The “North- South” categories were popularized by the Brandt Commission reports published in 1980 and 1983, both of which bore “North-South” in their titles. Over the following decades, “global” was attached to the “South” to form the contemporary compound term. The predicate was indicative of the globalization process that emerged in the 1990s. The United Nations Development Programme initiative of 2003, “Forging a Global South”, underlined the significance of the term and the new conceptualization of global relations it represented.
The term Global South has become fashionable very recently. In a bibliographic study by a group of German scholars, the first recorded use was in 1996. In 2004, the term “The Global South” appeared in just 19 humanities and social sciences publications, but by 2013, the number had grown to 248. The scholars who use it mainly associate it with some of globalization’s ills. While the countries of the Global North have not only stable states but also a robust public sector, the Global South is, to a far greater extent, subject to the forces of global Neoliberalism rather than enacting the very same forces.
The urge to come up with a new term highlights the uncomfortable reality of previous terms and the political connotations of the Global South concept. It is not just a term; it also has political weight – for better or worse. Leigh Anne Duck, who reflects on the Global South as co-editor of the journal “The Global South”, highlights the positive impact of the term. Compared with “Third World” and “Developing World,” she considers the term Global South to carry more weight in resisting hegemonic forces. But, as Rigg also highlights, the term should not be taken too literally, with the Equator dividing the world in two. Instead, it should be understood in the broader context of globalization or global capitalism. It is related to an economic division between rich and poor countries, with most people in the so-called Global South actually living in the northern hemisphere (for example, in India and China).
Which Countries Come Under Global South?
During the last decade, scholars and enlightened commentators have increasingly begun to speak of the Global South and the Global North. One attempt to produce an objective classification uses the UNDP’s Human Development Index to differentiate. In brief, the Global North consists of those 64 countries with a high HDI (most of which are located north of the 30th northern parallel), while the remaining 133 countries belong to the Global South.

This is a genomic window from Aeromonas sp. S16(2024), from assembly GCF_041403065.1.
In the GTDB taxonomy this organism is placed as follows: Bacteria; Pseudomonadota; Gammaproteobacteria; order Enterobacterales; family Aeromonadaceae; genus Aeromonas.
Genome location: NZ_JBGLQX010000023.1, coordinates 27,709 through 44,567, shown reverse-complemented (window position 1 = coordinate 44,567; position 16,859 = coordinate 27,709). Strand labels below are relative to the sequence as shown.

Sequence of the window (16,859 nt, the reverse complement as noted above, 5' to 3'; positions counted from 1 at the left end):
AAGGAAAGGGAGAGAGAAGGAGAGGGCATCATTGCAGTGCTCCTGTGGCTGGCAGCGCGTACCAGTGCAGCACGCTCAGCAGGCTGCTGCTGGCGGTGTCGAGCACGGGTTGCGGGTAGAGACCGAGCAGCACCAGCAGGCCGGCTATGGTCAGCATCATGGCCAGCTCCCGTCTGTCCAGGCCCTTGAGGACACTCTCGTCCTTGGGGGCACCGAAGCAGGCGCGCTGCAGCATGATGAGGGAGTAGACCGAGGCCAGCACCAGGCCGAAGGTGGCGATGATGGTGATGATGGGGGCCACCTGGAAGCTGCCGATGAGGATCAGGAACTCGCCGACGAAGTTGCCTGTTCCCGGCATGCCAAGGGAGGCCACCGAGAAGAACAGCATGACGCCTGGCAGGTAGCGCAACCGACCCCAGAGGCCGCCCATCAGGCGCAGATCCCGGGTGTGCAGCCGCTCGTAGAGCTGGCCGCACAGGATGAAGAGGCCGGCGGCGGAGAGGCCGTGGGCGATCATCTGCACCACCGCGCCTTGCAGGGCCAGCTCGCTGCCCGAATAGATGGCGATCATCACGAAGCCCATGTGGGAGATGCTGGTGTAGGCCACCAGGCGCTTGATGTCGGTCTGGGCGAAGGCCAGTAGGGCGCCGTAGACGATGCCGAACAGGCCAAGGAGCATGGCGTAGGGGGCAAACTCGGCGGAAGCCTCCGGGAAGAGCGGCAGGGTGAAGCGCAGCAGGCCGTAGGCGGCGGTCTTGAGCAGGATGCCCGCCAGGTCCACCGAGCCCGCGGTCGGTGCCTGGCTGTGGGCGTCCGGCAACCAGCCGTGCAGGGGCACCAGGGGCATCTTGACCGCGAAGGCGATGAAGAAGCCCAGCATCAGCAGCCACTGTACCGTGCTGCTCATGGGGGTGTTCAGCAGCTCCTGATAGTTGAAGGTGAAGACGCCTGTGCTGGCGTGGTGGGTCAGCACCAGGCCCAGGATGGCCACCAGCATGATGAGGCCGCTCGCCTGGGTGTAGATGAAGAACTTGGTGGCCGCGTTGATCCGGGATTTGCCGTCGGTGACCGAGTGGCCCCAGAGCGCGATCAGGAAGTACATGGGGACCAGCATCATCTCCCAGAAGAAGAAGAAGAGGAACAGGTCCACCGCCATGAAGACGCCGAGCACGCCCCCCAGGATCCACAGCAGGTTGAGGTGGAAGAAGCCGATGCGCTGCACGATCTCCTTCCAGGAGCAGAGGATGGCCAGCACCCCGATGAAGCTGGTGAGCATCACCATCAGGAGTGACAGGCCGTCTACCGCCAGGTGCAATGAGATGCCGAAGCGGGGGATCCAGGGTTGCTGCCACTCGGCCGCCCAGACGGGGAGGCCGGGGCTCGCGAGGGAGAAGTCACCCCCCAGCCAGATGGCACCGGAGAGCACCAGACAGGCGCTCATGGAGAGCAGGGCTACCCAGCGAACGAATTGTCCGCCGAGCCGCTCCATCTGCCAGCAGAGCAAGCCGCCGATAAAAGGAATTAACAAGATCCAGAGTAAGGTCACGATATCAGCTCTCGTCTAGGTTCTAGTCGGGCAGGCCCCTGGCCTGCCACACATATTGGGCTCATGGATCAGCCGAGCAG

The terms “Global North” and “Global South” divide the world in half, both geographically and economically. The Global North contains all countries north of the Equator in the Northern Hemisphere, and the Global South holds all of the countries south of the Equator in the Southern Hemisphere. This classification groups the Global North into the rich northern countries and the Global South into the poor southern countries. This differentiation is based on the fact that most developed countries are in the North, and most of the developing or underdeveloped countries are in the South.
The Global North includes Australia, Canada, Israel, Hong Kong, Macau, New Zealand, Japan, Singapore, South Korea, Taiwan, the United States, and all of Europe (including Russia).
The Global South includes Asia (except for Japan, Hong Kong, Macau, Singapore, South Korea, and Taiwan), Central America, South America, Mexico, Africa, and the Middle East (except Israel).” It includes both countries with medium human development (88 countries with an HDI less than .8 and greater than .5) and low human development (32 countries with an HDI of less than .5).
Three and a half billion people, i.e., three-quarters of humanity, live in the developing countries of the South. These countries vary greatly in size, development levels, and economic, social, and political structures. Yet they share a fundamental trait; they exist on the periphery of the developed countries of the North. Most of their people are poor; their economics are mostly weak and defenceless; they are generally powerless in the world arena. It is noticeable that the most distinguishable characteristic of the South is that the large majority of humankind lives in the developing South.
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